In this context, an analog drug one that’s chemically similar to another, but not identical, to another drug.

Rapamycin and its analogs (rapalogs) are the first generation of mTOR inhibitors, which have the same molecular scaffold, but different physiochemical properties. Rapalogs are being tested in a wide spectrum of human tumors as both monotherapy and a component of combination therapy [15].

Everolimus is an analog of rapamycin that is already approved for clinical use in certain conditions, such as organ transplantation and some cancers. It has a similar mechanism of action as rapamycin but with a better safety profile. Everolimus has been shown to extend lifespan in model organisms, including yeast, worms, flies, and mice. Clinical trials are currently underway to investigate its potential for age-related diseases.


The everolimus derivative RAD001, also known as ridaforolimus, is another rapamycin analog being explored for its anti-aging properties. Like rapamycin and everolimus, RAD001 inhibits mTOR, leading to similar benefits in lifespan extension and healthspan improvement. Studies in mice have shown promising results, indicating increased longevity and enhanced immune function [16].

Caloric restriction and fasting

Caloric restriction (CR) and intermittent fasting (or time restricted eating) have been shown to have overlapping effects with rapamycin, including the activation of autophagy and modulation of the mTOR pathway.

CR and fasting regimes have demonstrated positive outcomes in model organisms, such as increased lifespan and improved metabolic health. Although the translation of these benefits to humans is still under investigation, adopting a healthy dietary pattern that includes intermittent fasting or calorie restriction may provide some of the benefits associated with rapamycin [17][18].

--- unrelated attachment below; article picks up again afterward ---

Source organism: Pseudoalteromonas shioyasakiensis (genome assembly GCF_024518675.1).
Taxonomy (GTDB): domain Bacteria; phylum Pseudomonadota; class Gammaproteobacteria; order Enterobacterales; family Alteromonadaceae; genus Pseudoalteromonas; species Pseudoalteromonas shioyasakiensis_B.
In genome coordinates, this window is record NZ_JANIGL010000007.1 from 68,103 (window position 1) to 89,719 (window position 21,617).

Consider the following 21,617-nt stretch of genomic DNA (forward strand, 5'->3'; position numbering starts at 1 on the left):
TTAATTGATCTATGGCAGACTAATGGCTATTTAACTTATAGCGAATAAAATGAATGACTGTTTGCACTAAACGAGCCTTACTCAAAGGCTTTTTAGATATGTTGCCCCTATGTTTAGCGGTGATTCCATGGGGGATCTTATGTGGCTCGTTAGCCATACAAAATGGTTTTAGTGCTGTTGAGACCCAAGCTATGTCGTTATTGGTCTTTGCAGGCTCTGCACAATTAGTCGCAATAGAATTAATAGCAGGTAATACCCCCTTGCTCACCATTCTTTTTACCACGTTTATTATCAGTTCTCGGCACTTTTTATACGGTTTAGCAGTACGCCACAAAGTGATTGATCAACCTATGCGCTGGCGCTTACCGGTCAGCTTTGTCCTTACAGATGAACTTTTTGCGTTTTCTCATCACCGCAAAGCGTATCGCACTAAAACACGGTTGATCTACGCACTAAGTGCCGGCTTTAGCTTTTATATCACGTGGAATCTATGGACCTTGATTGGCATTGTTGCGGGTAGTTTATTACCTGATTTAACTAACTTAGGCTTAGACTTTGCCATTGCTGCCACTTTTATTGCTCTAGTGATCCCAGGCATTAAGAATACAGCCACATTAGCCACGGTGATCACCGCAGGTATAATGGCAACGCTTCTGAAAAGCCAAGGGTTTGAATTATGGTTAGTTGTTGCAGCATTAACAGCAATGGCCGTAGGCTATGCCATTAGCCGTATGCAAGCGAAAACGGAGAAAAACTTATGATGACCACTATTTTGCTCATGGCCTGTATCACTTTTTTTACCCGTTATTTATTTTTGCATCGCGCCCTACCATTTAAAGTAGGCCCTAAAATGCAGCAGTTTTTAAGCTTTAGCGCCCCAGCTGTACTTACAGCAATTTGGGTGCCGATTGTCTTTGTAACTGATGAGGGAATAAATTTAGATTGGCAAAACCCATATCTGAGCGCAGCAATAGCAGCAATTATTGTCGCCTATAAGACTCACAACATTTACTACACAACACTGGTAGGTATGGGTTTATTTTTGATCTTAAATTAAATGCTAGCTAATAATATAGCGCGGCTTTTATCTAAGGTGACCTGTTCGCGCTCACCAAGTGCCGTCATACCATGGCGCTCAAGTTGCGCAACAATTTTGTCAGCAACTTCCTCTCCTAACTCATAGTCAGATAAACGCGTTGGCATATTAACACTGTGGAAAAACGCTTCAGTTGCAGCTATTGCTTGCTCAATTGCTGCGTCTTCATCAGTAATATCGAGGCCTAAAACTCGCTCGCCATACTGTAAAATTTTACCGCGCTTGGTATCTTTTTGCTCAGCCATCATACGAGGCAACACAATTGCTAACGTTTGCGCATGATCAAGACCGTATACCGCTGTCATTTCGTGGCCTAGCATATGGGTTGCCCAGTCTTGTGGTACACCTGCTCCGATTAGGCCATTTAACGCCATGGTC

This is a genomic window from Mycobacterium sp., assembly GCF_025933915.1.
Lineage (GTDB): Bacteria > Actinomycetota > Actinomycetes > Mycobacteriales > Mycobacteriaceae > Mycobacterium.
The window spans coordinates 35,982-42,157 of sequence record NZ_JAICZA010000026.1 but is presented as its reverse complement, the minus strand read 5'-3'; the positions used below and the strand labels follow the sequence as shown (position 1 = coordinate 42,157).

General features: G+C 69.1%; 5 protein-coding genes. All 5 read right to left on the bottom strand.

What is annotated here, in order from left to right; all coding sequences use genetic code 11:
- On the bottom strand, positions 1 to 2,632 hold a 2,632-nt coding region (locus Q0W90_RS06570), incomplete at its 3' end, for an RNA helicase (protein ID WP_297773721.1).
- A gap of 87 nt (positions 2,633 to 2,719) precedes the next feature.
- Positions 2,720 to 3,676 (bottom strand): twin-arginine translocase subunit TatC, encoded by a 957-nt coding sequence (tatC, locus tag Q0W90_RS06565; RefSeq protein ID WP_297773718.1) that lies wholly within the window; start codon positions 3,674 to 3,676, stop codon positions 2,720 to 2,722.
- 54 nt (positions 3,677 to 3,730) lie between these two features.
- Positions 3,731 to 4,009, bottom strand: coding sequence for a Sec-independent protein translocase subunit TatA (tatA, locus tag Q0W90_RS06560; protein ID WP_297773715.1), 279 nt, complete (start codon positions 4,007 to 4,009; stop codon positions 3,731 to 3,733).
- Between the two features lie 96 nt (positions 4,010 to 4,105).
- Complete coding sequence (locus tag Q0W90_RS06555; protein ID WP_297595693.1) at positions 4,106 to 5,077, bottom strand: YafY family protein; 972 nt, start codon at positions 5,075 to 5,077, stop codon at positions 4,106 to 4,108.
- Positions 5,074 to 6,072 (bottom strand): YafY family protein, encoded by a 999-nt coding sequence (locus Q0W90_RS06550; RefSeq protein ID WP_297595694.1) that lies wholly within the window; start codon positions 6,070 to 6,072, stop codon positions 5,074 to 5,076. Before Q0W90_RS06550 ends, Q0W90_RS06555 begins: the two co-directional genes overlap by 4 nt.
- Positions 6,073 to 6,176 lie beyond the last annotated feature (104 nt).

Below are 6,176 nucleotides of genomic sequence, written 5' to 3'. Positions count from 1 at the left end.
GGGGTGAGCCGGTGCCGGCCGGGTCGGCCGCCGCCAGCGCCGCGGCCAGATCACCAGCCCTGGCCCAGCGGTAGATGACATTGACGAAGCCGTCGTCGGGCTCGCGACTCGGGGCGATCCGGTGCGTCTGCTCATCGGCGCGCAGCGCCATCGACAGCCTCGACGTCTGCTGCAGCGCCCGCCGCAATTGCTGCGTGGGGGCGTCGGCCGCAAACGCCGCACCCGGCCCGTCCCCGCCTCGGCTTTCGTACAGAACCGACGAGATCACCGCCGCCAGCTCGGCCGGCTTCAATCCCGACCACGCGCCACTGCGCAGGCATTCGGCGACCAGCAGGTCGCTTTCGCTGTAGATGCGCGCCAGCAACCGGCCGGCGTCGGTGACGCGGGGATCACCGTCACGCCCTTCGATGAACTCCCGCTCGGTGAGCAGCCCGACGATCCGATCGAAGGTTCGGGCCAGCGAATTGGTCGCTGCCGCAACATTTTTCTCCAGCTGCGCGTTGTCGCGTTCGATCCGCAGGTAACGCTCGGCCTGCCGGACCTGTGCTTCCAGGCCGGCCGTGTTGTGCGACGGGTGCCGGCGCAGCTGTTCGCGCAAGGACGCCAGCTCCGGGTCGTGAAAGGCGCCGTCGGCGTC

There’s lots of different ways to do the CR-thing. Check out my post about time restricted eating.. ……… In particular, these may be of interest:


Metformin is a widely used drug for the treatment of type 2 diabetes that has the  potential to be an intervention to promote healthy aging. A clinical trial dubbed TAME (Targeting Aging with Metformin) was approved by the FDA last year (2022).

Researchers will be tracking the incidence and progression of age-related conditions including heart disease, cancer and dementia.  TAME will engage more than 3,000 individuals between the ages of 65 to 79 in a series of six-year trials at 14 leading research institutions across the country. If successful, TAME will provide proof-of-concept that aging can be treated in the same way we currently treat diseases. [19].

One reason metformin is being studied as an anti-aging drug is because it activates the AMP-activated protein kinase (AMPK) pathway, which intersects with the mTOR pathway.

AMPK is an enzyme that plays a substantial role in maintaining cellular energy homeostasis. When ATP levels fall, AMPK is activated and influences the uptake of fatty acids and glucose. Metformin is thought to activate AMPK by acting as a mild inhibitor of Complex I of the mitochondrial respiratory chain, which leads to an increase in the AMP/ATP ratio [20].

Once activated, AMPK has several downstream effects, including:

  • Reduction of acetyl-CoA carboxylase (ACC) activity: ACC is an enzyme involved in fatty acid synthesis, and its reduction leads to a decrease in fatty acid synthesis [21].
  • Induction of fatty acid oxidation: AMPK activation leads to an increase in fatty acid oxidation, which helps to reduce the amount of glucose in the blood [21].
  • .Inhibition of mTORC1 signaling: Metformin inhibits hepatic mTORC1 signaling via dose-dependent mechanisms involving AMPK and the TSC. The mTOR pathway is a key regulator of cell growth and proliferation, and its inhibition can lead to a decrease in cell growth and proliferation [22].